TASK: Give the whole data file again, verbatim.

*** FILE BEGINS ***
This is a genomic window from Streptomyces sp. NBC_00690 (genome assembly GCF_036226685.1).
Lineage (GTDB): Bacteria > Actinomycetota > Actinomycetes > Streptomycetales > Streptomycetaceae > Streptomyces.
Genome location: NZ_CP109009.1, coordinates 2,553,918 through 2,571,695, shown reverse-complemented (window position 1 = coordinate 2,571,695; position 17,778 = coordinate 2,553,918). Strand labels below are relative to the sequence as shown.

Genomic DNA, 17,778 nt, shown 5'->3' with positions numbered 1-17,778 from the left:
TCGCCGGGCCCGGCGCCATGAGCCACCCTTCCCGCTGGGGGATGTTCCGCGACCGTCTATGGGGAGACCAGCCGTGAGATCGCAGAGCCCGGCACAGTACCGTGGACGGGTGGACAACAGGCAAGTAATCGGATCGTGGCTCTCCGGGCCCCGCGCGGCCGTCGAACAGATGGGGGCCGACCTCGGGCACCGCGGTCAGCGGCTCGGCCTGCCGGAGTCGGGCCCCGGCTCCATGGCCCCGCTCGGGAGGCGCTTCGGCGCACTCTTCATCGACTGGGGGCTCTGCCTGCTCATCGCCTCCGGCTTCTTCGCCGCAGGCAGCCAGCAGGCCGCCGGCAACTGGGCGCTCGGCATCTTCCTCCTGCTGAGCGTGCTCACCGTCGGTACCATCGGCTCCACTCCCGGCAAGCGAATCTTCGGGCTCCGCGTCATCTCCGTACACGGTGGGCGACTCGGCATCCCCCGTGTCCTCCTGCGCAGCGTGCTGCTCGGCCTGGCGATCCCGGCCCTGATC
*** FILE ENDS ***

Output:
This is a genomic window from Streptomyces sp. NBC_00690 (genome assembly GCF_036226685.1).
Lineage (GTDB): Bacteria > Actinomycetota > Actinomycetes > Streptomycetales > Streptomycetaceae > Streptomyces.
Genome location: NZ_CP109009.1, coordinates 2,553,918 through 2,571,695, shown reverse-complemented (window position 1 = coordinate 2,571,695; position 17,778 = coordinate 2,553,918). Strand labels below are relative to the sequence as shown.

Genomic DNA, 17,778 nt, shown 5'->3' with positions numbered 1-17,778 from the left:
TCGCCGGGCCCGGCGCCATGAGCCACCCTTCCCGCTGGGGGATGTTCCGCGACCGTCTATGGGGAGACCAGCCGTGAGATCGCAGAGCCCGGCACAGTACCGTGGACGGGTGGACAACAGGCAAGTAATCGGATCGTGGCTCTCCGGGCCCCGCGCGGCCGTCGAACAGATGGGGGCCGACCTCGGGCACCGCGGTCAGCGGCTCGGCCTGCCGGAGTCGGGCCCCGGCTCCATGGCCCCGCTCGGGAGGCGCTTCGGCGCACTCTTCATCGACTGGGGGCTCTGCCTGCTCATCGCCTCCGGCTTCTTCGCCGCAGGCAGCCAGCAGGCCGCCGGCAACTGGGCGCTCGGCATCTTCCTCCTGCTGAGCGTGCTCACCGTCGGTACCATCGGCTCCACTCCCGGCAAGCGAATCTTCGGGCTCCGCGTCATCTCCGTACACGGTGGGCGACTCGGCATCCCCCGTGTCCTCCTGCGCAGCGTGCTGCTCGGCCTGGCGATCCCGGCCCTGATC